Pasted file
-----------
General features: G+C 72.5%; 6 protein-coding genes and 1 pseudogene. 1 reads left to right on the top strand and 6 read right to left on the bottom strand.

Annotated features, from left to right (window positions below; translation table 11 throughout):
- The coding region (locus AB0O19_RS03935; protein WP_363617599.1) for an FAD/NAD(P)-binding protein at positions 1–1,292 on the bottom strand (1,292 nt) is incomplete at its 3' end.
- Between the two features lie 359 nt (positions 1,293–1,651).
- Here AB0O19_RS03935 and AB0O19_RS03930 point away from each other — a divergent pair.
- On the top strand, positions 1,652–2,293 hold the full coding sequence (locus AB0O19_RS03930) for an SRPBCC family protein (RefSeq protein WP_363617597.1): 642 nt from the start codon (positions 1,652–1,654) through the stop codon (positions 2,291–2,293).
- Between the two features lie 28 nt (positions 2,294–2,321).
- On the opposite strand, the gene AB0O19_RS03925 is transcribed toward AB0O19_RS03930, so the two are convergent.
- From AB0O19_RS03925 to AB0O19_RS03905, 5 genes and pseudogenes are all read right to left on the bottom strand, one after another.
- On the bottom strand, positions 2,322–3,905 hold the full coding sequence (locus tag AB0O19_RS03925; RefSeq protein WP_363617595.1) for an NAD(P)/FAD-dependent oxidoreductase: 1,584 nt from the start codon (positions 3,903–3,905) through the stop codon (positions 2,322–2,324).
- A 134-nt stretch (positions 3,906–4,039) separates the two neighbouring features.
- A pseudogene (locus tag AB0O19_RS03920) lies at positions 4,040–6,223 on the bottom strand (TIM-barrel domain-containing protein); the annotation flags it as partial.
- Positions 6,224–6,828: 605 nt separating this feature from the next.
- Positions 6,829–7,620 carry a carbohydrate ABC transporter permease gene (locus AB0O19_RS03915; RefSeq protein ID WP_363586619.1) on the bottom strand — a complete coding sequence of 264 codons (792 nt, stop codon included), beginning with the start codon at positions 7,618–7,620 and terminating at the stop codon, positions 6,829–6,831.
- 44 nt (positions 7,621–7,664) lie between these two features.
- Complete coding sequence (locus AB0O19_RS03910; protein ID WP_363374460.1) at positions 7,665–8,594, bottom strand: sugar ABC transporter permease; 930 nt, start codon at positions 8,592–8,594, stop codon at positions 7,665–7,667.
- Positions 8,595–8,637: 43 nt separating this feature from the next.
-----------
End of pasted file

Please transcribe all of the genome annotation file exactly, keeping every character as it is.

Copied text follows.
General features: G+C 72.5%; 6 protein-coding genes and 1 pseudogene. 1 reads left to right on the top strand and 6 read right to left on the bottom strand.

Annotated features, from left to right (window positions below; translation table 11 throughout):
- The coding region (locus AB0O19_RS03935; protein WP_363617599.1) for an FAD/NAD(P)-binding protein at positions 1–1,292 on the bottom strand (1,292 nt) is incomplete at its 3' end.
- Between the two features lie 359 nt (positions 1,293–1,651).
- Here AB0O19_RS03935 and AB0O19_RS03930 point away from each other — a divergent pair.
- On the top strand, positions 1,652–2,293 hold the full coding sequence (locus AB0O19_RS03930) for an SRPBCC family protein (RefSeq protein WP_363617597.1): 642 nt from the start codon (positions 1,652–1,654) through the stop codon (positions 2,291–2,293).
- Between the two features lie 28 nt (positions 2,294–2,321).
- On the opposite strand, the gene AB0O19_RS03925 is transcribed toward AB0O19_RS03930, so the two are convergent.
- From AB0O19_RS03925 to AB0O19_RS03905, 5 genes and pseudogenes are all read right to left on the bottom strand, one after another.
- On the bottom strand, positions 2,322–3,905 hold the full coding sequence (locus tag AB0O19_RS03925; RefSeq protein WP_363617595.1) for an NAD(P)/FAD-dependent oxidoreductase: 1,584 nt from the start codon (positions 3,903–3,905) through the stop codon (positions 2,322–2,324).
- A 134-nt stretch (positions 3,906–4,039) separates the two neighbouring features.
- A pseudogene (locus tag AB0O19_RS03920) lies at positions 4,040–6,223 on the bottom strand (TIM-barrel domain-containing protein); the annotation flags it as partial.
- Positions 6,224–6,828: 605 nt separating this feature from the next.
- Positions 6,829–7,620 carry a carbohydrate ABC transporter permease gene (locus AB0O19_RS03915; RefSeq protein ID WP_363586619.1) on the bottom strand — a complete coding sequence of 264 codons (792 nt, stop codon included), beginning with the start codon at positions 7,618–7,620 and terminating at the stop codon, positions 6,829–6,831.
- 44 nt (positions 7,621–7,664) lie between these two features.
- Complete coding sequence (locus AB0O19_RS03910; protein ID WP_363374460.1) at positions 7,665–8,594, bottom strand: sugar ABC transporter permease; 930 nt, start codon at positions 8,592–8,594, stop codon at positions 7,665–7,667.
- Positions 8,595–8,637: 43 nt separating this feature from the next.